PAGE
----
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Microsoft CEO Satya Nadella. (GeekWire File Photo/Kevin Lisota)

Microsoft reported revenue of more than $26 billion for the December quarter, with earnings of 84 cents a share, after adjusting for its LinkedIn deal and Windows 10 revenue deferrals — beating Wall Street’s expectations and continuing the company’s resurgence under CEO Satya Nadella.

Analysts polled in advance expected Microsoft to report profits of 79 cents a share, on revenue of $25.28 billion, according to Yahoo Finance.

Office 365 was a highlight for the company in both the business and consumer segments, as Office 365 commercial revenue rose 47 percent, and Office 365 consumer subscribers climbed to 24.9 million, up by about 1 million subscribers over the past three months.

[Related Story: Microsoft’s commercial cloud run rate tops $14B for first time, driven by Azure and Office 365]

“Our customers are seeing greater value and opportunity as we partner with them through their digital transformation,” said Nadella in a news release. “Accelerating advancements in AI across our platforms and services will provide further opportunity to drive growth in the Microsoft Cloud.”

It’s the first earnings report for Microsoft since the company completed its acquisition of LinkedIn for more than $26 billion on Dec. 8. That means three weeks of LinkedIn’s results are technically included in Microsoft’s quarterly financials, although they’re being excluded for purposes of comparison to Wall Street’s expectations.

LinkedIn’s results contributed revenue of $228 million to Microsoft’s results, and pulled down the company’s bottom line with a loss of $100 million for the three weeks. The company broke down LinkedIn’s contribution in this chart.

In its gaming business, Microsoft said Xbox Live monthly active users reached a record 55 million — up 15 percent from the same quarter last year.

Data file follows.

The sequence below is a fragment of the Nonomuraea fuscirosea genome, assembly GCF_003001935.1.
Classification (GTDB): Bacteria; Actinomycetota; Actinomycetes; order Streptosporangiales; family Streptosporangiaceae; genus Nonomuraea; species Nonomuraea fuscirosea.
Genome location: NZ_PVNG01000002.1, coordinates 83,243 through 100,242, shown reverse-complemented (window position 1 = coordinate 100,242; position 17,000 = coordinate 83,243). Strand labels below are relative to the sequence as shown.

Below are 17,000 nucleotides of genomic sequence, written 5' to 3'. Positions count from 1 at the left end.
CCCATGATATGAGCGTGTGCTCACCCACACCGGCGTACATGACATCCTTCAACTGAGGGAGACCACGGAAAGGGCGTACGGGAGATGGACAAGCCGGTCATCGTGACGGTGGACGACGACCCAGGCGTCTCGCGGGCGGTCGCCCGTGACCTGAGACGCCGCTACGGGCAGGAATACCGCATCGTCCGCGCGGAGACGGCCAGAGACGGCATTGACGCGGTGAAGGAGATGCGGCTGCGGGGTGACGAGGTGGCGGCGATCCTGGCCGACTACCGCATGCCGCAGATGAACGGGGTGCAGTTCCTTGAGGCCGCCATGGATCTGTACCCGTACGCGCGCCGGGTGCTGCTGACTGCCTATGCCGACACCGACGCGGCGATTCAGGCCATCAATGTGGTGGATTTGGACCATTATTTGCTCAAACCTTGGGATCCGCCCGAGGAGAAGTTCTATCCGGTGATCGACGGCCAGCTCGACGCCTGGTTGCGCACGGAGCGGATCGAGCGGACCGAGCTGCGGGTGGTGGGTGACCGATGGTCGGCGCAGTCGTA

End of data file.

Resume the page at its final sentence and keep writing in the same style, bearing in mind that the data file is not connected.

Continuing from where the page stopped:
On a conference call with analysts, the company cited a positive financial benefit from an unidentified legal settlement. “General and administrative expenses decreased $159 million or 15%, primarily due to the benefit of a legal settlement in the current year, lower employee-related expenses, and a reduction in phone expenses, offset in part by LinkedIn expenses,” Microsoft said in its 10Q.

Update: The legal settlement was from Microsoft’s antitrust lawsuit against Panasonic and Sanyo, which dated back to the Nokia smartphone division that was acquired by Microsoft. The suit, which alleged a price-fixing conspiracy for lithium-ion batteries, was reported to be settled between Panasonic, Sanyo and Microsoft in November.

Here are more divisional highlights as reported by Microsoft.

Revenue in Productivity and Business Processes was $7.4 billion and increased 10% (up 12% in constant currency), with the following business highlights:

· Office commercial products and cloud services revenue increased 5% (up 7% in constant currency) driven by Office 365 commercial revenue growth of 47% (up 49% in constant currency)

· Office consumer products and cloud services revenue increased 22% (up 21% in constant currency) and Office 365 consumer subscribers increased to 24.9 million

· Dynamics products and cloud services revenue increased 7% (up 9% in constant currency) driven by Dynamics 365 revenue growth

· LinkedIn contributed revenue of $228 million for the period beginning on December 8, 2016

Revenue in Intelligent Cloud was $6.9 billion and increased 8% (up 10% in constant currency), with the following business highlights:

· Server products and cloud services revenue increased 12% (up 14% in constant currency) driven by double-digit annuity revenue growth

· Azure revenue increased 93% (up 95% in constant currency) with Azure compute usage more than doubling year-over-year

· Enterprise Services revenue decreased 4% (down 2% in constant currency) with declines in custom support agreements offset by growth in Premier Support Services and consulting

Revenue in More Personal Computing was $11.8 billion and decreased 5% (down 4% in constant currency) driven primarily by lower phone revenue, with the following business highlights:

· Windows OEM revenue increased 5% (up 5% in constant currency)

· Windows commercial products and cloud services revenue increased 5% (up 6% in constant currency) driven by annuity revenue growth

· Search advertising revenue excluding traffic acquisition costs increased 10% (up 11% in constant currency) driven by increased revenue per search and search volume

· Gaming revenue decreased 3% (down 1% in constant currency) with lower Xbox console revenue offset by Xbox software and services revenue growth

Earlier this week, Microsoft named LinkedIn executive Kevin Scott as the Redmond tech giant’s chief technology officer, filling a newly established role and creating a new connection between the companies as they work together under the same corporate umbrella. Microsoft has said it will let LinkedIn operate largely autonomously.

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